Austin, Texas-based video studio Rooster Teeth, though, has a deceptively simple strategy: Try everything. CEO Matt Hullum said in a recent interview with Re/code that rather than banking only on ad revenue, the company plans at least two potential revenue streams, ranging from ads to shirts to product placement, for each piece of content it produces.
That content includes the 11-year-old company’s long-running animated series Red vs. Blue and the more recent anime-inspired series RWBY, as well as a weekly video podcast and hundreds of “Let’s Play” videos starring a squad of funny RT employees who call themselves Achievement Hunters.
Until the two companies parted ways last year, though, Rooster Teeth’s ad sales were all handled by Machinima, which frequently touted Red vs. Blue as one of the jewels in its own gaming-video crown. Although it’s glad to be building its own relationship with YouTube now that it’s no longer “hidden behind a partner,” Hullum said the former lack of control encouraged Rooster Teeth to find alternate methods of monetization, including a $20/year “sponsorship” program for viewers that removes ads and unlocks bonus videos and — one of the biggest money makers — merchandising, in a store that sells DVDs, music and shirts based on its videos.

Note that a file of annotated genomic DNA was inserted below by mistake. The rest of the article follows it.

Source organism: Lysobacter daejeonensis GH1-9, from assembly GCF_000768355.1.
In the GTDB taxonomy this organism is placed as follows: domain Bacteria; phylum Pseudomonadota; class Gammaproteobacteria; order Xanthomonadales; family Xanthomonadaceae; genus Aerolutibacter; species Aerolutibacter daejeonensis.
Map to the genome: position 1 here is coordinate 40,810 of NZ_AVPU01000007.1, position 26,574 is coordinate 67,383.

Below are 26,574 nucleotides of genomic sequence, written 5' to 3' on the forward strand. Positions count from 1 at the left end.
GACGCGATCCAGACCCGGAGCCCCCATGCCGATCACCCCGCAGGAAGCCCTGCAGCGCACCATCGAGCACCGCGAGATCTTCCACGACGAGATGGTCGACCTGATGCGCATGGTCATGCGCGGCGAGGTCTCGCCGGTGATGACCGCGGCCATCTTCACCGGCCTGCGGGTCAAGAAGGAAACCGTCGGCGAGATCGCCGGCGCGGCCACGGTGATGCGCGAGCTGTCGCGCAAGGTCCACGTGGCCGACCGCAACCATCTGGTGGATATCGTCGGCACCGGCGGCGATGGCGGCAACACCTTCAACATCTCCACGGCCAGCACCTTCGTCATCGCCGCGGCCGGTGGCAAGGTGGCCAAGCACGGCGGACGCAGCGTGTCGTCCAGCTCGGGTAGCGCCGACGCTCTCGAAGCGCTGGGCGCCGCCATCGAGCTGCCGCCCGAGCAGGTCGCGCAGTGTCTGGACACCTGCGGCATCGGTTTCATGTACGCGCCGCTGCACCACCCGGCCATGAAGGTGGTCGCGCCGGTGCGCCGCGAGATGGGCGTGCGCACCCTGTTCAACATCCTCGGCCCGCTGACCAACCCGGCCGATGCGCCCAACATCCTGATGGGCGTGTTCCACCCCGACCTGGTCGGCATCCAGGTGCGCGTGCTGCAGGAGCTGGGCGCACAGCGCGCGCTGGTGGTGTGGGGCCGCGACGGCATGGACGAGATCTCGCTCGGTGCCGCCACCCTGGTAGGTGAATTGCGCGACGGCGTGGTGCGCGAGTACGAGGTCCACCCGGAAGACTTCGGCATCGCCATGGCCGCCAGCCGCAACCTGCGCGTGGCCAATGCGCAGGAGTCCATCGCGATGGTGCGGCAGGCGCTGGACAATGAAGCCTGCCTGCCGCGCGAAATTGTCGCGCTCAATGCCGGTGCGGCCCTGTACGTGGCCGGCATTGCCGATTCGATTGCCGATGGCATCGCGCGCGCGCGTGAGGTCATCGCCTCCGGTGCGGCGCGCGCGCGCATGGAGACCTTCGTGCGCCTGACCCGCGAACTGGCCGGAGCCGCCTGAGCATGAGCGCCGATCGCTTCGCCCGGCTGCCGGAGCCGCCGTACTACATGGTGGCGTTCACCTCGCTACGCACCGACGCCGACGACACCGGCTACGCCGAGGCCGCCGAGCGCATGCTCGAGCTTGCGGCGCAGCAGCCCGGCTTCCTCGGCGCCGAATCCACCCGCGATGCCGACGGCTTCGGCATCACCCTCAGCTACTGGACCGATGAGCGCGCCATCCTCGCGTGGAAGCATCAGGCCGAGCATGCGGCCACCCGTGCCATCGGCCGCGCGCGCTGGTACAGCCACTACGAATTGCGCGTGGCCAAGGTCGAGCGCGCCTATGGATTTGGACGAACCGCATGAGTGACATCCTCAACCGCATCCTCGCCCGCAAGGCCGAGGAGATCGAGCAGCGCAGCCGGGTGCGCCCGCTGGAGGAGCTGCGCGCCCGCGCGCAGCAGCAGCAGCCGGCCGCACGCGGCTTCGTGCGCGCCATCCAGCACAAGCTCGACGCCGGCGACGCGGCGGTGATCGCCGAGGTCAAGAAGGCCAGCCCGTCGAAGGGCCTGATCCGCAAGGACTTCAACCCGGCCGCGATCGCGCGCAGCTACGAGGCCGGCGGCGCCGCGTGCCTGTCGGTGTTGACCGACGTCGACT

“We sell stuff in so many different ways, so we can give advertisers and marketing directors a lot of different options,” Hullum said.
Plus, the company runs an annual gamer convention in Austin, RTX, that’s expected to draw 30,000 attendees this year. At last year’s RTX, an onstage spat between two of the site’s video personalities, Joel Heyman and Jack Pattillo, resulted in Heyman reading Pattillo’s personal cellphone number into the microphone. Rooster Teeth now sells a shirt with the number on it.
RocketJump co-founder Freddie Wong, who spoke at the first edition of RTX, said that sort of diverse monetization is the new normal, and something his company also focused on in merchandising around its own hit gaming-video series, Video Game High School.
“Video content yearns to be free,” Wong said. “You have to figure out some way of making money without relying on video ads or people paying to download.”
This article originally appeared on Recode.net.